-The three faces of norepinephrine: plasticity at the perforant path-dentate gyrus synapse -The histaminergic system in the brain: memory and synaptic plasticity -Spike timing dependent plasticity of rat hippocampal and cortical synapses and control by muscarinic transmission -Hydrogen peroxide regulates metaplasticity in the hippocampus -Presynaptic ionotropic GABA receptors: A homeostatic feedback mechanism at axon terminals of inhibitory interneurons -Activity dependent regulation of the Cl- transporting system in neurons -The truth about mossy fiber long-term potentiation -The gluzinergic synapse: who's talking and who's listening? -BDNF as a trigger for transsynaptic consolidation in the adult brain -On the role of neurotrophins in dendritic calcium signaling: implications for hippocampal transsynaptic plasticity -Transsynaptic dialogue between excitatory and inhibitory hippocampal synapses via endocannabinoids -Talking back: endocannabinoid retrograde signaling adjusts synaptic efficacy -Synaptic vesicle recycling as a substrate for neural plasticity -Retrograde messengers in plasticity of hippocampal excitatory synaptic transmission -Hippocampal long-term depression as a declarative memory mechanism -NMDA receptors: from protein-protein interactions to transactivation -The phases of LTP: the new complexities -CREB: a cornerstone of memory consolidation -Synaptic plasticity in the central nervous system: a role for calcium-regulated adenylyl cyclases -Rapid nuclear responses to action potentials -Coordinated pre- and postsynaptic changes involved in developmental activity-dependent synapse elimination -Recent advances in the role of integrins in developmental and adult synaptic plasticity -Consolidation: a view from the synapse -Morphological plasticity of the synapse: interactions of structure and function -Role of the spine apparatus in synaptic plasticity -Amyloid-b as a biologically active peptide in CNS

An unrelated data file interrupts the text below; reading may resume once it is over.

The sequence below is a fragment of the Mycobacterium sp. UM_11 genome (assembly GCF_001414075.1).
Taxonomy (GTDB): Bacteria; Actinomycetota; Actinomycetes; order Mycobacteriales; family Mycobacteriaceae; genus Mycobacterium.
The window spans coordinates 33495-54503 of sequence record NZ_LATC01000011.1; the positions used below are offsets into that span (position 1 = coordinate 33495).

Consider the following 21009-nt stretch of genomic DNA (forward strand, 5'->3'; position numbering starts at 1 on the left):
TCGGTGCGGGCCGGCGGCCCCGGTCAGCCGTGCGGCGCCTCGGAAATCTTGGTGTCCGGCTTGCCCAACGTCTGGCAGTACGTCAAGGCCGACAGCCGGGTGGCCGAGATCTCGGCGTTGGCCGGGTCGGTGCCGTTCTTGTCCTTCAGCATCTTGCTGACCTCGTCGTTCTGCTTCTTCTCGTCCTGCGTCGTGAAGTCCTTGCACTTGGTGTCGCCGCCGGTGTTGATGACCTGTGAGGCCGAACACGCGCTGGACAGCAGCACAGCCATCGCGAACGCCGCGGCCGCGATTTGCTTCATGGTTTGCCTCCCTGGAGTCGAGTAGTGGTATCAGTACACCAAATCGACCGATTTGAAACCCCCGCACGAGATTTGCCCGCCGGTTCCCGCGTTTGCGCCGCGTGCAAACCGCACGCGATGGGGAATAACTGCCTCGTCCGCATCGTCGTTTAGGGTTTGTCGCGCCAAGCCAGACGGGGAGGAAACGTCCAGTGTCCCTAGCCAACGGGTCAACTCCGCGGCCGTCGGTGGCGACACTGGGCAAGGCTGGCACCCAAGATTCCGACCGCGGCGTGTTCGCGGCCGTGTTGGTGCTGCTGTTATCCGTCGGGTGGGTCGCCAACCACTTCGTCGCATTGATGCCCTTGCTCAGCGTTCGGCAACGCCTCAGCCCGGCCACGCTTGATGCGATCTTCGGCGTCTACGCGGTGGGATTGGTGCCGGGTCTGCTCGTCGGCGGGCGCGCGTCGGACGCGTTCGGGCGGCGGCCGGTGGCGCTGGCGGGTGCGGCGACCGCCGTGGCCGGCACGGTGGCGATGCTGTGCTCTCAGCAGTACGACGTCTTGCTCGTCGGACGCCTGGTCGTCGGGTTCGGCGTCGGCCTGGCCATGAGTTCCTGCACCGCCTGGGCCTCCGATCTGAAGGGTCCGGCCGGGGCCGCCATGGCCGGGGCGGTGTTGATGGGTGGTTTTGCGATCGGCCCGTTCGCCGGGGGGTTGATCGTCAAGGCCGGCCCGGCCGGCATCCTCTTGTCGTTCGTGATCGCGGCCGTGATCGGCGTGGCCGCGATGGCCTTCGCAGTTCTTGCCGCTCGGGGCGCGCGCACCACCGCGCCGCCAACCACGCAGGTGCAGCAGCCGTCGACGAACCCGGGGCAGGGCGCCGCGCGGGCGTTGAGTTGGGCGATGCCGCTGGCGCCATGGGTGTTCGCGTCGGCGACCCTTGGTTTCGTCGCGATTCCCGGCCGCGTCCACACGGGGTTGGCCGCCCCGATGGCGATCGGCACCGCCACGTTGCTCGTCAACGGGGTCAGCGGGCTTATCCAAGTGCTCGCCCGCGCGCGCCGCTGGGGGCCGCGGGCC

Brain functions are realized by the activity of neuronal networks composed of a huge number of neurons. The efficiency of information transfer within the networks is changeable. Even the networks themselves can change through experience. Information transfer between neurons is performed at the synapse (the site of the neurons' contact) by release of neurotransmitters from the pre-synaptic cell and capture of neurotransmitters by the post-synaptic cell. The amount of released neurotransmitter or the efficacy of capture can change. Moreover, synapses are found to be newly formed upon activity or abandoned upon inactivity. These changes are called "synaptic plasticity".
This text focuses on one component of synaptic plasticity called transsynaptic signaling, or communication of synapses during their formation.
Brain functions are realized by the activity of neuronal networks composed of a huge number of neurons. The efficiency of information transfer within the networks is changeable. Even the networks is changeable. This textbook focuses on one component of synaptic plasticity called transsynaptic signaling, or communication of synapses during their formation.